General Compression said today it has raised money to further develop a method for storing energy from wind turbines with compressed air.
The Boston-area start-up secured the first tranche in a $54.5 million in a series B round of funding. The full funding is contingent on meeting certain milestones.
General Compression was started in 2006 to adapt air compressors used in other industries to store wind power by pumping pressurized air into underground formations. The company received seed funding in 2007 and has been seeking additional funding and corporate partners to advanced product development.
There are already two installations of underground compressed air storage and a number of other efforts to. After being pumped underground, the high-pressure air is released and passed through turbines to generate electricity.
In one natural gas plant in Alabama, the compressed air is pumped underground at off-peak times at night and then released to deliver power to the grid during peak times. Although there is some energy lost in the compression and expansion process, power generation companies can earn more money for delivering power during times of high demand, such as the middle of the day.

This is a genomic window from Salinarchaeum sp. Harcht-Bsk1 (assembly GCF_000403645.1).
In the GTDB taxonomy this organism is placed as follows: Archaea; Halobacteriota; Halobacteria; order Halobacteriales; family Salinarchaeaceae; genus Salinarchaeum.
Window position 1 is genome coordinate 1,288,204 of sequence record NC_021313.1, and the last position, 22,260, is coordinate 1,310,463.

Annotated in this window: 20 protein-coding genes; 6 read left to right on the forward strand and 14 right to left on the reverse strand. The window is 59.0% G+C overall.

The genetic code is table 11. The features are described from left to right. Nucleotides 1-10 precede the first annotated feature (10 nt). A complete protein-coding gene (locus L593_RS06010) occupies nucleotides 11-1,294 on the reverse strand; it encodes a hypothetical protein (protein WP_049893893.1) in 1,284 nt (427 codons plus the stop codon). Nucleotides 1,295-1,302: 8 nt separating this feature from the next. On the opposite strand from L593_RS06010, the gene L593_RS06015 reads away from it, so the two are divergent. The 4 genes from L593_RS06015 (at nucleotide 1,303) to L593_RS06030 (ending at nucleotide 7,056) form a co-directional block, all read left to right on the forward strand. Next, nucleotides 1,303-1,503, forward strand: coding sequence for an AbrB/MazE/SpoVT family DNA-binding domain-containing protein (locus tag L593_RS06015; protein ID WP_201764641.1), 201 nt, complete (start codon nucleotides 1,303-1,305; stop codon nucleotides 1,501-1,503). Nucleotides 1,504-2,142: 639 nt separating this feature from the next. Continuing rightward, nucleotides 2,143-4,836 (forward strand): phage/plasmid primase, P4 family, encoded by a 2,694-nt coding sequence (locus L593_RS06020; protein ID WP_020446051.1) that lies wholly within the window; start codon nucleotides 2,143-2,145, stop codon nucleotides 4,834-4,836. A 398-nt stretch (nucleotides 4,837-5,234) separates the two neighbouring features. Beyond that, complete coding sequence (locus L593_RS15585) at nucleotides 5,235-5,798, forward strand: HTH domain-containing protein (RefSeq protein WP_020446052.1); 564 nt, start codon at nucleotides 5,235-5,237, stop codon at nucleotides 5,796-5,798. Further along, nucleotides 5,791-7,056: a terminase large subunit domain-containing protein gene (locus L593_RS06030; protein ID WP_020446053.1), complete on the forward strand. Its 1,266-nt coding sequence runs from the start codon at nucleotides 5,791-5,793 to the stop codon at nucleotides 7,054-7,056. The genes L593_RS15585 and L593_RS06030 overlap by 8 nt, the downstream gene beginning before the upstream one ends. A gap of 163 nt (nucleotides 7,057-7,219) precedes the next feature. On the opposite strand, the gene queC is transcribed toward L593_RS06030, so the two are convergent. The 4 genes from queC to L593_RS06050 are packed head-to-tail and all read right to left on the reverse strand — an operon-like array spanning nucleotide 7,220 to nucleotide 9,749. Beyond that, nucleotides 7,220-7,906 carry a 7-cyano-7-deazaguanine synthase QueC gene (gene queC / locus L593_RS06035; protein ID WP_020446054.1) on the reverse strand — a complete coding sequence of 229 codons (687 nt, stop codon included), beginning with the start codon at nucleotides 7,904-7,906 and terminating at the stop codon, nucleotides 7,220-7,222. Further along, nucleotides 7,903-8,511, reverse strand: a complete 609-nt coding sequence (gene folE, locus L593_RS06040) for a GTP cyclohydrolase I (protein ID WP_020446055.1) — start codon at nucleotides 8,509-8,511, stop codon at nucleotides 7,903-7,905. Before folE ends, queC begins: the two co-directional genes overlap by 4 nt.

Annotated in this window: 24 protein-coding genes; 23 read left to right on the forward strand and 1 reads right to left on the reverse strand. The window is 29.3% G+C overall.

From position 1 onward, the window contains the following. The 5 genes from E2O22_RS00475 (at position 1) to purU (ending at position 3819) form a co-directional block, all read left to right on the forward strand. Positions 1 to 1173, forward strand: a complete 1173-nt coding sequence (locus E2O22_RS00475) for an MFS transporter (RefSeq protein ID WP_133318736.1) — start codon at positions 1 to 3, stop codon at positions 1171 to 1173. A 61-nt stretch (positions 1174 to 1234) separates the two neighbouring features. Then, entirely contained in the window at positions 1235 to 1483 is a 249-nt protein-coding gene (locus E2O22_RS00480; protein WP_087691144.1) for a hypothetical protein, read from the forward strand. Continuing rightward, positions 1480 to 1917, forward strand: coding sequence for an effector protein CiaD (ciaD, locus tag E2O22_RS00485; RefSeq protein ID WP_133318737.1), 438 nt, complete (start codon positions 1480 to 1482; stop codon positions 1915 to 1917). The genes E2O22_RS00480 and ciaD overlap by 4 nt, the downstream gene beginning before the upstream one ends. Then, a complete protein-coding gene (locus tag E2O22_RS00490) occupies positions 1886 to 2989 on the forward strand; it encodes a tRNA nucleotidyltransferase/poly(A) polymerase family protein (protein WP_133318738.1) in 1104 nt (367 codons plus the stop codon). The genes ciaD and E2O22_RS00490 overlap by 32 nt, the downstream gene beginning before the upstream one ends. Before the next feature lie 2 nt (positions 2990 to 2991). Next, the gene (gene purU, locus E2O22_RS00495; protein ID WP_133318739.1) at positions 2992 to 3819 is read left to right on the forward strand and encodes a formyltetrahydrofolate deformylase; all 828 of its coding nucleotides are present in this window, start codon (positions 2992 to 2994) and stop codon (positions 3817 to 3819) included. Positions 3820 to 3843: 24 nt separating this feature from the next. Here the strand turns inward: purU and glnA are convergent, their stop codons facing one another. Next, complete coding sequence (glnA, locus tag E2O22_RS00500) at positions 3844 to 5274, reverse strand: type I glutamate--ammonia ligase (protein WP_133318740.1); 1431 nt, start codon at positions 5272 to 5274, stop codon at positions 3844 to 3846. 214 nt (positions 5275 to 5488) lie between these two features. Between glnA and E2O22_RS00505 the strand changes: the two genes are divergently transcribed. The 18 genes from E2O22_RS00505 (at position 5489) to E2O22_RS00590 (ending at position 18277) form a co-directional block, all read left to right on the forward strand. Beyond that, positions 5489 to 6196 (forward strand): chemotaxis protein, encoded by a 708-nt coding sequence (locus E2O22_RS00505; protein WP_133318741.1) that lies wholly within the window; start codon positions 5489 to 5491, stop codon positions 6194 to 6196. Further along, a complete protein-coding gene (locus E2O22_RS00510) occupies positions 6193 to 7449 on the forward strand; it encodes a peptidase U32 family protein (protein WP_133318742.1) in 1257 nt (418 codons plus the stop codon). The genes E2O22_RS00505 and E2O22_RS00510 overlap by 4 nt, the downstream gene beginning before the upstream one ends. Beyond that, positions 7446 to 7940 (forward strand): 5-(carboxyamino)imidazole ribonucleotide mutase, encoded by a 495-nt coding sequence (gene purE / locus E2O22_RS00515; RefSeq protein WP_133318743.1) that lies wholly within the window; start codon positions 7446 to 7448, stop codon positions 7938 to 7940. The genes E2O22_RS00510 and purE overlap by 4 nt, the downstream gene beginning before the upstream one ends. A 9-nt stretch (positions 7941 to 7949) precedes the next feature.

General Compression's ground-based system is designed so wind turbines power a compressor and air expansion unit. With storage, wind power can become "dispatchable," or able to deliver power when needed rather than only when the wind is blowing, according to the company.
ConocoPhillips, an investor in General Compression, is a partner in its first project now under construction in Texas. This round of funding was led by Northwater Capital Management. Other investors include US Renewables Group and utility Duke Energy. The series B will allow the company to build up its manufacturing supply chain and develop new projects, it said.
General Compression also received a grant from the Department of Energy's ARPA-E research program to pursue compressed air energy storage. The grant description indicates that the company's system does not use fossil fuels during the air expansion stage and has a potential efficiency of 75 percent.
Updated at 6:22 p.m. PT with change to technology description.